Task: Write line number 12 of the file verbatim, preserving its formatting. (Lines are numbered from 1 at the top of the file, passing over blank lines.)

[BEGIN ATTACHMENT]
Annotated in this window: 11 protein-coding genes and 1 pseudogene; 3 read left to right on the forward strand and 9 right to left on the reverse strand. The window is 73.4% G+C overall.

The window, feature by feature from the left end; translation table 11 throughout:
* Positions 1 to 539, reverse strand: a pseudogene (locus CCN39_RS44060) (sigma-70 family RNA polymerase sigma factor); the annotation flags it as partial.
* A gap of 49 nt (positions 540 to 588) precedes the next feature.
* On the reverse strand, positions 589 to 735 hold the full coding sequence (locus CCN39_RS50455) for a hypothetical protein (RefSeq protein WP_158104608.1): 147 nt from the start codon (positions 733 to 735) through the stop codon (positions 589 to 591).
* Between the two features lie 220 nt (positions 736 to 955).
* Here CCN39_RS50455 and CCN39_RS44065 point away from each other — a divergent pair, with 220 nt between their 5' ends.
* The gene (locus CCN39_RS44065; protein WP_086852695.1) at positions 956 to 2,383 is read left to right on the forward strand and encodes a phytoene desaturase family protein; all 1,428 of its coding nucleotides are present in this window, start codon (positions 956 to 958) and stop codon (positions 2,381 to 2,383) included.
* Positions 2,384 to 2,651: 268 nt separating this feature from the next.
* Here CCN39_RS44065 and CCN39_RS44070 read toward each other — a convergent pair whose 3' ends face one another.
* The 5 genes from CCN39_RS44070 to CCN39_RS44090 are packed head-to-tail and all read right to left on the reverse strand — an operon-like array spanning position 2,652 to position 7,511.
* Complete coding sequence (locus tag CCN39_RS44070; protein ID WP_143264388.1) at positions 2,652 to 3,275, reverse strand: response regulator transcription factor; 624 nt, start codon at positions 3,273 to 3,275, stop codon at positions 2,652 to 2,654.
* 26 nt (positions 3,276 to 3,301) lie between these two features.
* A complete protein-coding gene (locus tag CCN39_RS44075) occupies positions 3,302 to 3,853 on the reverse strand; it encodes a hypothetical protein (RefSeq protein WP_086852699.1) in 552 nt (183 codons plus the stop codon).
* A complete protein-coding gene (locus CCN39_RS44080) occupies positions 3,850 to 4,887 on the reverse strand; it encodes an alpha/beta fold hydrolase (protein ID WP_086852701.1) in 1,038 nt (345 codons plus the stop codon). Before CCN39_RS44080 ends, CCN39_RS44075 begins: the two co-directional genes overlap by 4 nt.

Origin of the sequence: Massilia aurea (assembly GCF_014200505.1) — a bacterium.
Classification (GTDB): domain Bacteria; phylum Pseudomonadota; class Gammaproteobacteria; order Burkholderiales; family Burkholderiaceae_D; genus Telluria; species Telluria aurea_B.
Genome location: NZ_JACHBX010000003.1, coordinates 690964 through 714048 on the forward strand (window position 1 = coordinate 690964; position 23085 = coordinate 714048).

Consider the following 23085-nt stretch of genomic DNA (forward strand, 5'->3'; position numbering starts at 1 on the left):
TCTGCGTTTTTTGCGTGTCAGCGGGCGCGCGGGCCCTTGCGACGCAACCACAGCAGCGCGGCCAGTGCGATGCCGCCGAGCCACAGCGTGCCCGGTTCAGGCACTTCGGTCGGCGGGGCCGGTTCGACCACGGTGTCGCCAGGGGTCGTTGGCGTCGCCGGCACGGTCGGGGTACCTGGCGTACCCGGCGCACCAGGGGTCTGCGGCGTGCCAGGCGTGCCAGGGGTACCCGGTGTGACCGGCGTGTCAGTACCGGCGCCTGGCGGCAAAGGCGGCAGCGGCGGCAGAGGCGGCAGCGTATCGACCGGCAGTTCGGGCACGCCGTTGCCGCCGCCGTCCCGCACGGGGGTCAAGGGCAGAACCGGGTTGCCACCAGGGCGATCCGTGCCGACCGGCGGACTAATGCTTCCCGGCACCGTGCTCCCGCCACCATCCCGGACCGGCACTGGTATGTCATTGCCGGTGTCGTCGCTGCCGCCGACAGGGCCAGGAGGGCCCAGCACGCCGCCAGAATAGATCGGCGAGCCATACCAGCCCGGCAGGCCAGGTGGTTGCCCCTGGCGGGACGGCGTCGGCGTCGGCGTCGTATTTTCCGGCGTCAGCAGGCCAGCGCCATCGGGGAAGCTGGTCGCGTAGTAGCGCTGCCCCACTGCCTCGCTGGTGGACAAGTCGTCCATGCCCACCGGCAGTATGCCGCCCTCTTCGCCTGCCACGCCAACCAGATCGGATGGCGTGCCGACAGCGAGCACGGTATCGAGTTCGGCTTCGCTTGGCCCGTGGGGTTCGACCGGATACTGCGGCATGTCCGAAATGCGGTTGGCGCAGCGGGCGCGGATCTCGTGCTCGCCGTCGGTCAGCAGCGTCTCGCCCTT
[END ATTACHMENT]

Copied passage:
* Complete coding sequence (locus tag CCN39_RS44070; protein ID WP_143264388.1) at positions 2,652 to 3,275, reverse strand: response regulator transcription factor; 624 nt, start codon at positions 3,273 to 3,275, stop codon at positions 2,652 to 2,654.